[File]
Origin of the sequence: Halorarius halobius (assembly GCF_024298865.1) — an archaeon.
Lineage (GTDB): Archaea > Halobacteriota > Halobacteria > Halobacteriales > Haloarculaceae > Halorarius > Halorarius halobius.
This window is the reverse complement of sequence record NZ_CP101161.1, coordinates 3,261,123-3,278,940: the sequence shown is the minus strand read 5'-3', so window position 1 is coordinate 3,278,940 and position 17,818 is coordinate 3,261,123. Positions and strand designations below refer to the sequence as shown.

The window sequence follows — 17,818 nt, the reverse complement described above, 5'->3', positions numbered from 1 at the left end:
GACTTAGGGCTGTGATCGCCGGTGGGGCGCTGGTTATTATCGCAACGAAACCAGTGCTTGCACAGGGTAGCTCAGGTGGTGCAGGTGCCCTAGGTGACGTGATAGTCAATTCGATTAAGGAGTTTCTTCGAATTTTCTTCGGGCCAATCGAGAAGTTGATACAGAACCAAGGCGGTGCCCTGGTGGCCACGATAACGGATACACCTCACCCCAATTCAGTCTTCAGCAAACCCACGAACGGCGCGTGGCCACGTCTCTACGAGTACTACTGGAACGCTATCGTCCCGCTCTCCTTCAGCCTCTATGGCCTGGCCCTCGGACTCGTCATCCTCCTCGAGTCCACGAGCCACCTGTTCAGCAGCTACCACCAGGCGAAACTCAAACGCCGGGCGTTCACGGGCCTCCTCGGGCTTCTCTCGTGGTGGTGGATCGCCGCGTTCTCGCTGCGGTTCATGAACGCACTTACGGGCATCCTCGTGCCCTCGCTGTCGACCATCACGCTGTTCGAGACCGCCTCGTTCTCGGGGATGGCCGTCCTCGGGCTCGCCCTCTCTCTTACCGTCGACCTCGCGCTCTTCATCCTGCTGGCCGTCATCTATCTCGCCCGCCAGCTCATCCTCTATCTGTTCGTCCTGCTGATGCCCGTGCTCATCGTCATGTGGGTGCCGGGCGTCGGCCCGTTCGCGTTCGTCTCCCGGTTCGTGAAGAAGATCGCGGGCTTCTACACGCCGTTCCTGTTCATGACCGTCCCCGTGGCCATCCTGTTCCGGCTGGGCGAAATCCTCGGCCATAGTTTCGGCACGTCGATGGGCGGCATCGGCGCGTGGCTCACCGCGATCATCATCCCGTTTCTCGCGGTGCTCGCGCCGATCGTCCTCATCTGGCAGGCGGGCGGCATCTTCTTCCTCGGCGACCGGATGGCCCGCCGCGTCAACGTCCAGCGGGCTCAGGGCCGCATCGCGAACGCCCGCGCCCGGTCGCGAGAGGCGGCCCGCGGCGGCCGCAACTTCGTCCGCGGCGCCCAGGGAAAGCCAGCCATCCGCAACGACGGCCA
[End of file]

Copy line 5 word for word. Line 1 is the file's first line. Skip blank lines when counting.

GACTTAGGGCTGTGATCGCCGGTGGGGCGCTGGTTATTATCGCAACGAAACCAGTGCTTGCACAGGGTAGCTCAGGTGGTGCAGGTGCCCTAGGTGACGTGATAGTCAATTCGATTAAGGAGTTTCTTCGAATTTTCTTCGGGCCAATCGAGAAGTTGATACAGAACCAAGGCGGTGCCCTGGTGGCCACGATAACGGATACACCTCACCCCAATTCAGTCTTCAGCAAACCCACGAACGGCGCGTGGCCACGTCTCTACGAGTACTACTGGAACGCTATCGTCCCGCTCTCCTTCAGCCTCTATGGCCTGGCCCTCGGACTCGTCATCCTCCTCGAGTCCACGAGCCACCTGTTCAGCAGCTACCACCAGGCGAAACTCAAACGCCGGGCGTTCACGGGCCTCCTCGGGCTTCTCTCGTGGTGGTGGATCGCCGCGTTCTCGCTGCGGTTCATGAACGCACTTACGGGCATCCTCGTGCCCTCGCTGTCGACCATCACGCTGTTCGAGACCGCCTCGTTCTCGGGGATGGCCGTCCTCGGGCTCGCCCTCTCTCTTACCGTCGACCTCGCGCTCTTCATCCTGCTGGCCGTCATCTATCTCGCCCGCCAGCTCATCCTCTATCTGTTCGTCCTGCTGATGCCCGTGCTCATCGTCATGTGGGTGCCGGGCGTCGGCCCGTTCGCGTTCGTCTCCCGGTTCGTGAAGAAGATCGCGGGCTTCTACACGCCGTTCCTGTTCATGACCGTCCCCGTGGCCATCCTGTTCCGGCTGGGCGAAATCCTCGGCCATAGTTTCGGCACGTCGATGGGCGGCATCGGCGCGTGGCTCACCGCGATCATCATCCCGTTTCTCGCGGTGCTCGCGCCGATCGTCCTCATCTGGCAGGCGGGCGGCATCTTCTTCCTCGGCGACCGGATGGCCCGCCGCGTCAACGTCCAGCGGGCTCAGGGCCGCATCGCGAACGCCCGCGCCCGGTCGCGAGAGGCGGCCCGCGGCGGCCGCAACTTCGTCCGCGGCGCCCAGGGAAAGCCAGCCATCCGCAACGACGGCCA